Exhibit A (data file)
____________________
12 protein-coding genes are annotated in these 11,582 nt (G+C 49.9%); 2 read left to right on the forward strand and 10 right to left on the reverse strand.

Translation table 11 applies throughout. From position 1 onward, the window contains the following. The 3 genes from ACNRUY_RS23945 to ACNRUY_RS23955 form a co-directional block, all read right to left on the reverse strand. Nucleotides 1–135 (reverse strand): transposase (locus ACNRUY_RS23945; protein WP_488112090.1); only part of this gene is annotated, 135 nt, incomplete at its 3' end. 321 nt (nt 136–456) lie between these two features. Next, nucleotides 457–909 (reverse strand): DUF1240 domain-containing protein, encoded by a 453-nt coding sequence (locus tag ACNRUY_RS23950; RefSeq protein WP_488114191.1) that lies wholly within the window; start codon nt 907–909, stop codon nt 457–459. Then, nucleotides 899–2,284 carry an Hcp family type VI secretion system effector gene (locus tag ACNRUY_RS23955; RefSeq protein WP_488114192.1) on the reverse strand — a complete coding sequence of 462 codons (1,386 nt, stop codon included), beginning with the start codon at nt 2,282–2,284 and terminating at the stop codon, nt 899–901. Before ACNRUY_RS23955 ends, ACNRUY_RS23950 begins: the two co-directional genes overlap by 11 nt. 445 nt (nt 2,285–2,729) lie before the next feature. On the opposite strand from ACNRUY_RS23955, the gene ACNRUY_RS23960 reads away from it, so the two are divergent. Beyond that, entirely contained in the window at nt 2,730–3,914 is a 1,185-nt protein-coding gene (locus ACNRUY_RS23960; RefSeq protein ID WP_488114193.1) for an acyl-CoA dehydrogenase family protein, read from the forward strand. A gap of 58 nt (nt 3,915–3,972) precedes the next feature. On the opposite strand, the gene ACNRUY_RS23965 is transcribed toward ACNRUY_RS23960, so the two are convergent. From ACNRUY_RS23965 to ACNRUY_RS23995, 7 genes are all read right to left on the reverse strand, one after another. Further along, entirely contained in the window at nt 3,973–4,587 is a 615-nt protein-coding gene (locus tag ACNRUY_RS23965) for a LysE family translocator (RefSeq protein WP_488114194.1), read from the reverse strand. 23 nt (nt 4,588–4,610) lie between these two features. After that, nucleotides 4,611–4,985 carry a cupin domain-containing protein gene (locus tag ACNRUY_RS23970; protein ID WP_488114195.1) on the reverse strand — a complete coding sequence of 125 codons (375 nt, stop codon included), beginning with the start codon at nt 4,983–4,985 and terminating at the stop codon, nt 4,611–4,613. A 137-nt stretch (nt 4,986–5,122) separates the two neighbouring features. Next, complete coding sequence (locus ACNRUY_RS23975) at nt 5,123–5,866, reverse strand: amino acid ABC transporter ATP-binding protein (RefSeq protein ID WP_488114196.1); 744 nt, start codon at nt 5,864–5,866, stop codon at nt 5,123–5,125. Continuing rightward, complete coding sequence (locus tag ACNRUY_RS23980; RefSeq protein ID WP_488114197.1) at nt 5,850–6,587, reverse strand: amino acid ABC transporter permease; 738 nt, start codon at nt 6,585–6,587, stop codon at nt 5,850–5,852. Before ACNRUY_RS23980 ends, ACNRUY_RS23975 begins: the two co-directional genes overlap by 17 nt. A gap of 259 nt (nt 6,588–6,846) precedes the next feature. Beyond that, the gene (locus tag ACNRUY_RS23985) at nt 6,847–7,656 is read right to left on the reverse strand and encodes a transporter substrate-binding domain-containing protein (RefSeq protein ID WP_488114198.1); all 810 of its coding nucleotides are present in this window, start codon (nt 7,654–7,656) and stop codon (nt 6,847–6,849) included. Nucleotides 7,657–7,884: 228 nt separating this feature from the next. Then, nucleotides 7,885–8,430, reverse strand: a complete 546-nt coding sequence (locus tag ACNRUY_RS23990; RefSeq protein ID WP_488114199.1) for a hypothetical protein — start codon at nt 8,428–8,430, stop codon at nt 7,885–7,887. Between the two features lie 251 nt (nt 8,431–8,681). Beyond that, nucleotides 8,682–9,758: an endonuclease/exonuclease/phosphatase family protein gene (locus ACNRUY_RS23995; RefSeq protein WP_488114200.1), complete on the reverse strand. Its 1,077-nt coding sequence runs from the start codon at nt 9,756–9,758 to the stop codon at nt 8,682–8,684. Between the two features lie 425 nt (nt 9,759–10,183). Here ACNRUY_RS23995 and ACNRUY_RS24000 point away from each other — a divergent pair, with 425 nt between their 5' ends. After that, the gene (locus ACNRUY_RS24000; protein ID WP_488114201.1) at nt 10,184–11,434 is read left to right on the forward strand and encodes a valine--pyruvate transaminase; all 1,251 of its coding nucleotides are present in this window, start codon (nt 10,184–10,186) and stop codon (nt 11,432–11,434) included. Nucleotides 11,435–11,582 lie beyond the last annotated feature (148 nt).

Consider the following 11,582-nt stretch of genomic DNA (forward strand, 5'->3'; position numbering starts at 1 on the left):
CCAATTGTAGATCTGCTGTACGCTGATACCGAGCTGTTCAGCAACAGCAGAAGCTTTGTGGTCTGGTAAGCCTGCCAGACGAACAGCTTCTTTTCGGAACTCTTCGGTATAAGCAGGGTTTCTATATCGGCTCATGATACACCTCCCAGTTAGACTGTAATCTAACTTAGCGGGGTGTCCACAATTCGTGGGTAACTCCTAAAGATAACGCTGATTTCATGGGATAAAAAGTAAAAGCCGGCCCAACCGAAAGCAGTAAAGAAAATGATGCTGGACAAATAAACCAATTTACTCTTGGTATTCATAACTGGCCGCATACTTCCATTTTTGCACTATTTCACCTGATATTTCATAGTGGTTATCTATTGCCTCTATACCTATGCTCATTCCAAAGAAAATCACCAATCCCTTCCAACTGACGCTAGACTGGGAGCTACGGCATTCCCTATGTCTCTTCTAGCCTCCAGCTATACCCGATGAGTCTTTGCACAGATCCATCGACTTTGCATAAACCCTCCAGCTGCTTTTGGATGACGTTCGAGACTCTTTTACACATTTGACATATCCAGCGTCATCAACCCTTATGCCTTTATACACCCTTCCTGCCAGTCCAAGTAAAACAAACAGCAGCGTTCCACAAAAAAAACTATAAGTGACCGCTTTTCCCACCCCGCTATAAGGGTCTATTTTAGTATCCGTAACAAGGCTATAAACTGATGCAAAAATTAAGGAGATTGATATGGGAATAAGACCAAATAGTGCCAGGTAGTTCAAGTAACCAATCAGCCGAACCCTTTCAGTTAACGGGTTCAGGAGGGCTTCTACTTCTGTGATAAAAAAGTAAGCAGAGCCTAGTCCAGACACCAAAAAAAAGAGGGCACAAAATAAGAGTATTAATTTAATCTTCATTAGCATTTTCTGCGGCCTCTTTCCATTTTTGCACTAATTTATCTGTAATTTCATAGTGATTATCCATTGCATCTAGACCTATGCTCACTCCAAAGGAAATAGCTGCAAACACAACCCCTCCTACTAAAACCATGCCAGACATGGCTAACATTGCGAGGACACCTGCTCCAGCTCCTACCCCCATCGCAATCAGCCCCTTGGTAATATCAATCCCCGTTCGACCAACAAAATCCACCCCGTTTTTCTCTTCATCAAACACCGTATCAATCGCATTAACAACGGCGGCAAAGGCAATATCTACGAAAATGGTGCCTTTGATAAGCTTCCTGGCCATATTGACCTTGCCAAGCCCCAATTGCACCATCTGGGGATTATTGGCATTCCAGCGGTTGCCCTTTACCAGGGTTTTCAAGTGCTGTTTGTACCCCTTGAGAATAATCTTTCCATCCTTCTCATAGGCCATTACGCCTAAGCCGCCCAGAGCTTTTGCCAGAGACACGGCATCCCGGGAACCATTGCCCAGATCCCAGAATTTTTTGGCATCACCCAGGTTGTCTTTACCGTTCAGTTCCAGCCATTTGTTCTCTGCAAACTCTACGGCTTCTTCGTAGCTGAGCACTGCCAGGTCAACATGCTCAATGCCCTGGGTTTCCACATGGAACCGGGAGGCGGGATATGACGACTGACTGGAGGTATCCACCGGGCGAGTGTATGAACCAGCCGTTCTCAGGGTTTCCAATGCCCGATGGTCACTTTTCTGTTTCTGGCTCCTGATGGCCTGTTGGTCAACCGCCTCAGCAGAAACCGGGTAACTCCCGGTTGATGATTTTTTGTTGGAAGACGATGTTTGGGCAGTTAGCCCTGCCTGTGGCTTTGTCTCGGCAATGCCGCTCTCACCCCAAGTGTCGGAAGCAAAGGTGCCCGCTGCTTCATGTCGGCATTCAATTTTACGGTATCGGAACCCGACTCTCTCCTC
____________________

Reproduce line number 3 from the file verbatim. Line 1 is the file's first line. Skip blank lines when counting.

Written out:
Consider the following 11,582-nt stretch of genomic DNA (forward strand, 5'->3'; position numbering starts at 1 on the left):